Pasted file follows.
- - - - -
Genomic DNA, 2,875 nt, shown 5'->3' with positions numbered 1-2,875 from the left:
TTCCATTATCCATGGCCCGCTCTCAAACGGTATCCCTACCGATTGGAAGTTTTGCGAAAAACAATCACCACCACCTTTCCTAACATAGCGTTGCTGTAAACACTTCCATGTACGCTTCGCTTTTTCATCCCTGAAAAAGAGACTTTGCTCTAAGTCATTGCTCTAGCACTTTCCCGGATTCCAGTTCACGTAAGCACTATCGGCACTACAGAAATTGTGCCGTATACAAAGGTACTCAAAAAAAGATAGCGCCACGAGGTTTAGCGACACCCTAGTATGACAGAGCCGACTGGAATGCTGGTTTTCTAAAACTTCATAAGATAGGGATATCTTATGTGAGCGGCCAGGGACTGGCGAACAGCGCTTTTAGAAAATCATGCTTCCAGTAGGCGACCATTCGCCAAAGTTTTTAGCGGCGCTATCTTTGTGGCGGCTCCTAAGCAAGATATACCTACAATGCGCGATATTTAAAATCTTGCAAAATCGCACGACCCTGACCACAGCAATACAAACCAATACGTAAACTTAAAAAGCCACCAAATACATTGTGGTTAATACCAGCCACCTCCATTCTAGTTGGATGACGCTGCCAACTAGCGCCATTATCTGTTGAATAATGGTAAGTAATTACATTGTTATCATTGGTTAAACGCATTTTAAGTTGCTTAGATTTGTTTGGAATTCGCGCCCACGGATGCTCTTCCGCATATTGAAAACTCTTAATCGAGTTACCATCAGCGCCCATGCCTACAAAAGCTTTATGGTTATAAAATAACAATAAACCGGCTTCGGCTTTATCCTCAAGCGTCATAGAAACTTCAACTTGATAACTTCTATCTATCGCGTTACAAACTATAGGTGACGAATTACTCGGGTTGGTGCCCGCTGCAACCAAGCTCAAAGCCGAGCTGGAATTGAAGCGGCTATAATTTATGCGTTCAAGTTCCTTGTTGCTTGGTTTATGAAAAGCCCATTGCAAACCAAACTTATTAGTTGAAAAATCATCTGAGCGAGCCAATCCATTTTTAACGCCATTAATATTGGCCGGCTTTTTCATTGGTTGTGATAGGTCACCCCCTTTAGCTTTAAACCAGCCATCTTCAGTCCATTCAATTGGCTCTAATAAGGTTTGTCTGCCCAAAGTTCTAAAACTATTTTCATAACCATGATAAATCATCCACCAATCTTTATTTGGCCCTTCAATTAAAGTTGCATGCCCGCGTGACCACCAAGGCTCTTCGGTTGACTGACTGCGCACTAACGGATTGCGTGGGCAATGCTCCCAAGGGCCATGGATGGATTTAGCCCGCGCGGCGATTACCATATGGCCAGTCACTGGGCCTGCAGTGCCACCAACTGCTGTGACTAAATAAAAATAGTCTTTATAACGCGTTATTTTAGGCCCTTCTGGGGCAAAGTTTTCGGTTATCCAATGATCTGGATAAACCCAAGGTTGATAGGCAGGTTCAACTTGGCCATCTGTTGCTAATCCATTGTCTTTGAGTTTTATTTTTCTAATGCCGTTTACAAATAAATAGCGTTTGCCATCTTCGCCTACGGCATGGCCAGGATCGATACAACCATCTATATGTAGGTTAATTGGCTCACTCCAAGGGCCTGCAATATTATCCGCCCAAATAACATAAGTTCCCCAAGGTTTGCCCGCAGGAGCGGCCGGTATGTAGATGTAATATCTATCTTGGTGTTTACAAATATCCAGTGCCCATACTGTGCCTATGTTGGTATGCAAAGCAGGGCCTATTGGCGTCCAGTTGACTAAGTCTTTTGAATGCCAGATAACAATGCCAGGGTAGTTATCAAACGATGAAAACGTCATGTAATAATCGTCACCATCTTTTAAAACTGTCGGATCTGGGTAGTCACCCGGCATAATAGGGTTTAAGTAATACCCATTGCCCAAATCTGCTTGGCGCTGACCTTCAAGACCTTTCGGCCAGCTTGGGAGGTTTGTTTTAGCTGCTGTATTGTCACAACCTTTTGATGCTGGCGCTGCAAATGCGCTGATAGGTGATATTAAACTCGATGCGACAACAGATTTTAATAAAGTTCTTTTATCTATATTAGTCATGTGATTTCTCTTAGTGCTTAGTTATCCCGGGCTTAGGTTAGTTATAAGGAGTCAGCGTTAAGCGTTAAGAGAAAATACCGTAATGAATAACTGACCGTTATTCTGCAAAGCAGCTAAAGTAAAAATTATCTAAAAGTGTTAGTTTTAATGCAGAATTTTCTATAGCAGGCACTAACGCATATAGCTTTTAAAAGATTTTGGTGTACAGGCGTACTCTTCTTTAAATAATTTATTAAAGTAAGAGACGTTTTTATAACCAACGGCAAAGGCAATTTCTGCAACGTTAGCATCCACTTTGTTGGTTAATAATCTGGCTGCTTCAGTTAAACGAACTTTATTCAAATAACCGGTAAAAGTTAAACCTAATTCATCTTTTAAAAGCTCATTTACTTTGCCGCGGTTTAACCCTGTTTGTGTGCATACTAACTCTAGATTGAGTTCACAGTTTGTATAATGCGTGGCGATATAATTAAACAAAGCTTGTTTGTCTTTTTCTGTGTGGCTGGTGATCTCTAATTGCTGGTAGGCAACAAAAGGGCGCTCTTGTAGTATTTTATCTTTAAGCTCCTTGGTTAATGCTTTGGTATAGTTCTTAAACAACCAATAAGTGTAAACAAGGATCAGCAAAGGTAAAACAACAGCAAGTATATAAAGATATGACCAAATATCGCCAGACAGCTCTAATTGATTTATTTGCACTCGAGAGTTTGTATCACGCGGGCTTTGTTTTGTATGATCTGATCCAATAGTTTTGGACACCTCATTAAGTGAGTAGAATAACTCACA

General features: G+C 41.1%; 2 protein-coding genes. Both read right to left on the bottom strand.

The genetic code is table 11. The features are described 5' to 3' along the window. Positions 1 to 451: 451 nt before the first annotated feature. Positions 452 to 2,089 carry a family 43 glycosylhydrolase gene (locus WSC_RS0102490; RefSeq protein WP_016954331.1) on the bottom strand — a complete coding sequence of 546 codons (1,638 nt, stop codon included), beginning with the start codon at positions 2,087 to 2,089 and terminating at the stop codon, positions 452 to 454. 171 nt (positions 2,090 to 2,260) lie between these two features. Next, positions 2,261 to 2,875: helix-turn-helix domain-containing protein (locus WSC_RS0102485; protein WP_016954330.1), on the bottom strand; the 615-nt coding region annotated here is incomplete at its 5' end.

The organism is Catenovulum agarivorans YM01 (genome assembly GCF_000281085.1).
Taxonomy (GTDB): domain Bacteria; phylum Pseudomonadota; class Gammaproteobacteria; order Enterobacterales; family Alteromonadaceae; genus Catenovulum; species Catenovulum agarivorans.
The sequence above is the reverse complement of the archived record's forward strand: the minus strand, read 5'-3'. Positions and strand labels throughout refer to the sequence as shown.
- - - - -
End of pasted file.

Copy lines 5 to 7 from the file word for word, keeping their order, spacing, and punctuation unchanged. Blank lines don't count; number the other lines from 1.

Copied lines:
The organism is Catenovulum agarivorans YM01 (genome assembly GCF_000281085.1).
Taxonomy (GTDB): domain Bacteria; phylum Pseudomonadota; class Gammaproteobacteria; order Enterobacterales; family Alteromonadaceae; genus Catenovulum; species Catenovulum agarivorans.
The sequence above is the reverse complement of the archived record's forward strand: the minus strand, read 5'-3'. Positions and strand labels throughout refer to the sequence as shown.